Classification systems and typologies, if properly developed, can help formulate research questions, determine agendas for inquiry, and lead to the development of scientifically testable hypotheses and general theory building. In political science, however, influential classifications and typologies become obsolete faster than in many other disciplines. They are also used highly selectively and are given various meanings in various political and cultural environments. It is therefore important that cross-cultural comparative work in this field be regularly updated, revised, and improved, and that the classifications and typologies used most often be re-evaluated.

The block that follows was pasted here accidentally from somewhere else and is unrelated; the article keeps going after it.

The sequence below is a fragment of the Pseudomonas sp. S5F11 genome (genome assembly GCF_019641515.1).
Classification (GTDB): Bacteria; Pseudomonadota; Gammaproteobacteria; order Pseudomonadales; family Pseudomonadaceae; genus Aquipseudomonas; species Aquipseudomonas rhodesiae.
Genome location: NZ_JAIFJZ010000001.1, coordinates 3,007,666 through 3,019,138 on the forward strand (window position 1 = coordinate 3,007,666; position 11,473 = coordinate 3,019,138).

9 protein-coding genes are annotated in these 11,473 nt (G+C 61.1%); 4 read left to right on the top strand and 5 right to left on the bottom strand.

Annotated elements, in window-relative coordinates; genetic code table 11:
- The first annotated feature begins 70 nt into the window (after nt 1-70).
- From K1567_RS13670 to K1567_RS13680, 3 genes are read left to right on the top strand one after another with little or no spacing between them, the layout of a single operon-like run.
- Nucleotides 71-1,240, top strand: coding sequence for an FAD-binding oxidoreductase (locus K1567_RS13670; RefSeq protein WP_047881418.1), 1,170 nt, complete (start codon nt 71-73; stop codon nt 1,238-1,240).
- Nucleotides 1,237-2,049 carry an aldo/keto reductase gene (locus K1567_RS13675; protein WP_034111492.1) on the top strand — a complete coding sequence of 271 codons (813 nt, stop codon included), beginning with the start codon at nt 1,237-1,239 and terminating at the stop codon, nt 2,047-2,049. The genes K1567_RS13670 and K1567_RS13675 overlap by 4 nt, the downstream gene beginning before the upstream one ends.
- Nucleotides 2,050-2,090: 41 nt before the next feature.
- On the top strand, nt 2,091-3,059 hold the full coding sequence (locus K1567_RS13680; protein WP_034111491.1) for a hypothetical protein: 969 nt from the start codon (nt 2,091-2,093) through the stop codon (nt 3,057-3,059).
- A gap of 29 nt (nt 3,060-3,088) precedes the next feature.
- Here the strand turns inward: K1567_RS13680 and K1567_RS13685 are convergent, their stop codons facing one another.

Theoretical and historical concerns. Introduction, A. Bebler; on classification, Alberto Marradi; the theory of the mixed regime and the problem of power - a Machiavellian meditation, Bruce James Smith; modern typologies, democratic political systems, Arend Lijphart; authoritarianism, Leonardo Morlino; on the classification of socialist political systems, Boris N.Topornin; typologies of socialist systems, J.Seroka; the comparative study of third world political systems, Veniamin Chirkin; typologies of third world political systems, Dirk Berg-Schlosser; a neo-institutional typology of third world politics, Fred W.Riggs; typologies based on political parties, Jerzy J.Wiatr; typologies based on civilian-dominated vs. military-dominated political systems, A.Bebler; classifications by geographic area - African, Claude E.Welch, Jr; Arab world, Bahgat Korany; latin America, Carlos Huneeus; conclusions - a long journey begins with a single step, J.Seroka.